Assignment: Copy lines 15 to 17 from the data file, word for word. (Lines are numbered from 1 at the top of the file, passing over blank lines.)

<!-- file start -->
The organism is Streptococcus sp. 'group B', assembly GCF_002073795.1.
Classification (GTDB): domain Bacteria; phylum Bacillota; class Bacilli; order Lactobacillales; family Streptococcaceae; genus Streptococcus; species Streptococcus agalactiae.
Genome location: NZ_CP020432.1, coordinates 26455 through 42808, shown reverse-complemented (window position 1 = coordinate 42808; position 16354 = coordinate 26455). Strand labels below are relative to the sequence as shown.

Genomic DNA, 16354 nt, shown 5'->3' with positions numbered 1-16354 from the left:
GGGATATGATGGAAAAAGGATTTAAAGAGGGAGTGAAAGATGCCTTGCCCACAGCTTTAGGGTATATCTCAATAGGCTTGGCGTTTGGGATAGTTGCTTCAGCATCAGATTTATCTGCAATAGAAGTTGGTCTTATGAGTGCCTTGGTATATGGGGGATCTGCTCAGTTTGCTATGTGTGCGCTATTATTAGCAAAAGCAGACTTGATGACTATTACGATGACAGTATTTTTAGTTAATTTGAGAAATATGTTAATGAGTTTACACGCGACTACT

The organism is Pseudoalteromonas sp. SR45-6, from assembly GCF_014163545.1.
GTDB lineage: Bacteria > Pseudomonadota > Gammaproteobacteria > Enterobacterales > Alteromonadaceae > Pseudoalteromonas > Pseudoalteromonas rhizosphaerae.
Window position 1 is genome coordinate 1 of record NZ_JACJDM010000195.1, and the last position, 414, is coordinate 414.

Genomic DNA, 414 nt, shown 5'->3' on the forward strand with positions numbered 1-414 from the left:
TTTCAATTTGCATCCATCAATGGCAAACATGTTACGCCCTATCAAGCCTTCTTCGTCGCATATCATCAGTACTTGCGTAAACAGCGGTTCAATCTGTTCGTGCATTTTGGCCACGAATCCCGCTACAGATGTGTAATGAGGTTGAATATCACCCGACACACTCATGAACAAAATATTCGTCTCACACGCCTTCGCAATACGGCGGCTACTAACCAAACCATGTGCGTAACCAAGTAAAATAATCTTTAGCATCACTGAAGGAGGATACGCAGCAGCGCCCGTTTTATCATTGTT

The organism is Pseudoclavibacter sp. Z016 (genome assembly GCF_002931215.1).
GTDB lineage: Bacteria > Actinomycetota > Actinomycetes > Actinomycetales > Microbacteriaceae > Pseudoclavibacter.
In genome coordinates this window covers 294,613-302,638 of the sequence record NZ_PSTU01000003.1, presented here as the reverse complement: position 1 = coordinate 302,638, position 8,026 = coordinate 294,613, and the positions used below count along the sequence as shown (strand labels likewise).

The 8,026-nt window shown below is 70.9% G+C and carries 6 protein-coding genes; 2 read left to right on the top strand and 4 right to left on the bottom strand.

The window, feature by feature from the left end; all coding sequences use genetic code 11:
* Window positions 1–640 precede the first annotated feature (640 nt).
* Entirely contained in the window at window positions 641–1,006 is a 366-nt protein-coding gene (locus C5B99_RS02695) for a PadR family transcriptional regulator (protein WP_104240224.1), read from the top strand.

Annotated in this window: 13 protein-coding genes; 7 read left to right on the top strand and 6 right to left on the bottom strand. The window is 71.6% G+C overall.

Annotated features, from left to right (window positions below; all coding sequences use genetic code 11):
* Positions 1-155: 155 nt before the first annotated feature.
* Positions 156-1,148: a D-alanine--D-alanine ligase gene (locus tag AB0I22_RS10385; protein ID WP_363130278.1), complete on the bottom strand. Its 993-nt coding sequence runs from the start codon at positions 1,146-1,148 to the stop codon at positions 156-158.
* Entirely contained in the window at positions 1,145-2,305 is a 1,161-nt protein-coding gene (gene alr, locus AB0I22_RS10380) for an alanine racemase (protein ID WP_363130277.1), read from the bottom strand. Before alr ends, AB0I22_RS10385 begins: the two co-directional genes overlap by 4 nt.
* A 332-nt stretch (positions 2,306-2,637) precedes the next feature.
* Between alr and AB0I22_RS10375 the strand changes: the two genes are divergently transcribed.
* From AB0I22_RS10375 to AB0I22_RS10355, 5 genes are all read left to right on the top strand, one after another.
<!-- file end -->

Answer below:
The window, feature by feature from the left end; all coding sequences use genetic code 11:
* Window positions 1–640 precede the first annotated feature (640 nt).
* Entirely contained in the window at window positions 641–1,006 is a 366-nt protein-coding gene (locus C5B99_RS02695) for a PadR family transcriptional regulator (protein WP_104240224.1), read from the top strand.